In the mid- to late 1800s, Disraeli and Gladstone battled each other to be prime minister of England. Once Disraeli was asked to explain the difference between “misfortune” and “calamity.” Disraeli responded, “If Gladstone fell into the Thames, it would be a misfortune. But if someone dragged him out, that would be a calamity.”
The Dunleavy/Davies Pact agrees to a $70 million reduction in University of Alaska funding. This reduction by fiscal 2022 changes Dunleavy’s misfortunate July veto into Davies’ August calamity.
In fiscal 2014, state funding for UA was $378 million. In the five years from fiscal 2014 to fiscal 2019, state funding for UA was reduced $51 million, leaving a balance of $327 million. The result of the Dunleavy/Davies Pact, added to prior reductions, would reduce total state funding of UA to $257 million, a total reduction of $121 million. That is an average of about $10 million a year.
In the three years of the Dunleavy/Davies Pact, the total is $70 million, or slightly more than $23 million a year. Doubling the rate of decline is supposed to save our great University of Alaska?
Former Gov. Wally Hickel is famous for saying, “You cannot save yourself into prosperity.” Saving is important; a technique for efficiency, not a goal or a vision.
Unlike in almost every other U.S. state, UA is almost the only university, public or private, in the entire state. If it is not adequately funded, higher education in Alaska is not adequately funded.
The first Alaska Territorial Legislatures, beginning in 1913, were noted for three particular accomplishments: giving women the right to vote years before the U.S. did; recognizing indigenous people as citizens, again years before the U.S. did; and creating the University of Alaska.
UA opened in 1922. When we have the 100-year celebration, will we remember UA’s great accomplishments or will we wonder what would have happened if there had been no 2019 calamity?
Well, the fat’s in the fire and what do we do? The Alaska Constitution says the Legislature shall “establish and maintain a system of public schools open to all children of the state.” It is the only directive in the entire Constitution that mandates any expenditure. The only mention is public education. Why is public education so important?
I grew up in Texas and only attended public schools, including the University of Texas at Austin. Later I attended the University of Alaska Anchorage. My idea of an Alaska Permanent Fund, which I helped pass in the 9th Alaska Legislature, was inspired by the Texas Permanent Fund that supports the Texas University system.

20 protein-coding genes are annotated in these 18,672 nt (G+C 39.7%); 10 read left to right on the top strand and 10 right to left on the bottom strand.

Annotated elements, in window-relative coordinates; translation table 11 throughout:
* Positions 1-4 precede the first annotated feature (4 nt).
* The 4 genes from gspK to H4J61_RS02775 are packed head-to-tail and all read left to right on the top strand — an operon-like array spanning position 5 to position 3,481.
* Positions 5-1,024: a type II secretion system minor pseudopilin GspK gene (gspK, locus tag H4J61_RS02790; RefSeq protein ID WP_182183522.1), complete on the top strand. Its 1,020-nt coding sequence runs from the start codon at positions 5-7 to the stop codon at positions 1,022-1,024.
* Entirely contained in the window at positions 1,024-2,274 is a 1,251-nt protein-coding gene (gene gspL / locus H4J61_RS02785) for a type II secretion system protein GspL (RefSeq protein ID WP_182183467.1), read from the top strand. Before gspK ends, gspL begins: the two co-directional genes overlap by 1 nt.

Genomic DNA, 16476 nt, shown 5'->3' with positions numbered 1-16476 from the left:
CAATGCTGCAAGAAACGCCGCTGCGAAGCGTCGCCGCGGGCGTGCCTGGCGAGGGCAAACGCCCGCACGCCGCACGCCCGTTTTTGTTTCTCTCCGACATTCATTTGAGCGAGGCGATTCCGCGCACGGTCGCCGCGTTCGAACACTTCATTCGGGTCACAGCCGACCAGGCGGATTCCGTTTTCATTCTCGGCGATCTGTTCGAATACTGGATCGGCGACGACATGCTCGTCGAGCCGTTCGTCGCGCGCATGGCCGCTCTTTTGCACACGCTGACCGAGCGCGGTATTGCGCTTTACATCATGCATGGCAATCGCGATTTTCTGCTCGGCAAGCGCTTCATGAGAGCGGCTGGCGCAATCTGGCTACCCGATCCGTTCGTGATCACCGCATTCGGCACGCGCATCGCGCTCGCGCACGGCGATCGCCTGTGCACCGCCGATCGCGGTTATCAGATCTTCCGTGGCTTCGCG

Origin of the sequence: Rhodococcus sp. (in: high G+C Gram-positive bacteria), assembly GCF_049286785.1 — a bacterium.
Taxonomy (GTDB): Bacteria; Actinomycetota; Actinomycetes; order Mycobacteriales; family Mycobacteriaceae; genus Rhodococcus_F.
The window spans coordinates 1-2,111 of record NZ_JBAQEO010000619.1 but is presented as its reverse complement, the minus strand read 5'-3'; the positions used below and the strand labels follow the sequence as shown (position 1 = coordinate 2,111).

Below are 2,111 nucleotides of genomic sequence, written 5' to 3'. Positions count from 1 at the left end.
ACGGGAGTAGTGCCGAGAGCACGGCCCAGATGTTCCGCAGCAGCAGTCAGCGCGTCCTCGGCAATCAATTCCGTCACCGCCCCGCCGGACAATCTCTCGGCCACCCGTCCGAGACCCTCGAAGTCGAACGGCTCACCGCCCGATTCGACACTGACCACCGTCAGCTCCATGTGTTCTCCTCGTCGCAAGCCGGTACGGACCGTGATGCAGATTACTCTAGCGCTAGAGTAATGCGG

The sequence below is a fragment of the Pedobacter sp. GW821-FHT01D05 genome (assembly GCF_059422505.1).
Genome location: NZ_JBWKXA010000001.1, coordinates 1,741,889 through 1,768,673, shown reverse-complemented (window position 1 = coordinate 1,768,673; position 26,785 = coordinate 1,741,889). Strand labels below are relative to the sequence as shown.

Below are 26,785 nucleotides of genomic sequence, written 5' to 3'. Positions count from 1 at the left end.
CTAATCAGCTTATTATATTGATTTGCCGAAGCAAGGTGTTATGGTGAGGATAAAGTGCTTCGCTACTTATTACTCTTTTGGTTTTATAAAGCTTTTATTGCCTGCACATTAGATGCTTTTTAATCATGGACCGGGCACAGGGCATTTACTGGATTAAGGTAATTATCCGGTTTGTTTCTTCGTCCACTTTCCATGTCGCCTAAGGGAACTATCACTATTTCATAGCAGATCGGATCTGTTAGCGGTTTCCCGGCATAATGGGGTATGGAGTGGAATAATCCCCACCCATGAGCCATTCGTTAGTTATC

Ross Perot ran for president in 1992 and gathered the most votes ever of any independent candidate. Later, according to Tom Luce, in the 1980s he articulated a vision that Texas, his home state, had to diversify its natural resource-based economy to prosper in the 21st century. He knew the economy of the future would be predicated upon human capital and that our economy would thrive on services as well as goods and that that would require an educated workforce. Thus, he led the nation’s first state-driven education reform movement. His plan was adopted by the Legislature and followed by five governors of two political parties for 25 years. As a result, the Texas economy was prepared to diversify and boom in the 1980s, the 1990s and the 2000s.
If you cannot turn adversity into an advantage, you are always controlled by the past, particularly calamities.
In 1998, I voted with all other UA regents to hire Mark Hamilton as UA president. Mark became a great president. Wanting to inspire students to attend UA, he created the UA Scholars Program, which admitted students in the top 10% of their graduating class to the university, tuition free. The result was electric. Students wanted to attend UA, and the best scholars were leading the migration.
I suggest we turn the “calamity” pact into an advantage. Our university is cratering; students and professors are discouraged. We must change that.
I suggest we implement the Constitution’s mandate about maintaining public education. Make UA tuition-free for Alaska residents. It would certainly benefit students. If Texas is any indication, it is also good for business. Maybe we would have to start with the first two years and then expand to a full four. Either way, it would be a magnet attracting students to UA.
Other states are investigating free higher education. Alaska could lead the way as we have in the past.
Chancy Croft was a member of the University of Alaska Board of Regents from 1995 to 2003. He was a Democratic member of the Legislator from 1969 to 1979. He served as Senate president from 1975 to 1977. He is now a private attorney living in Anchorage.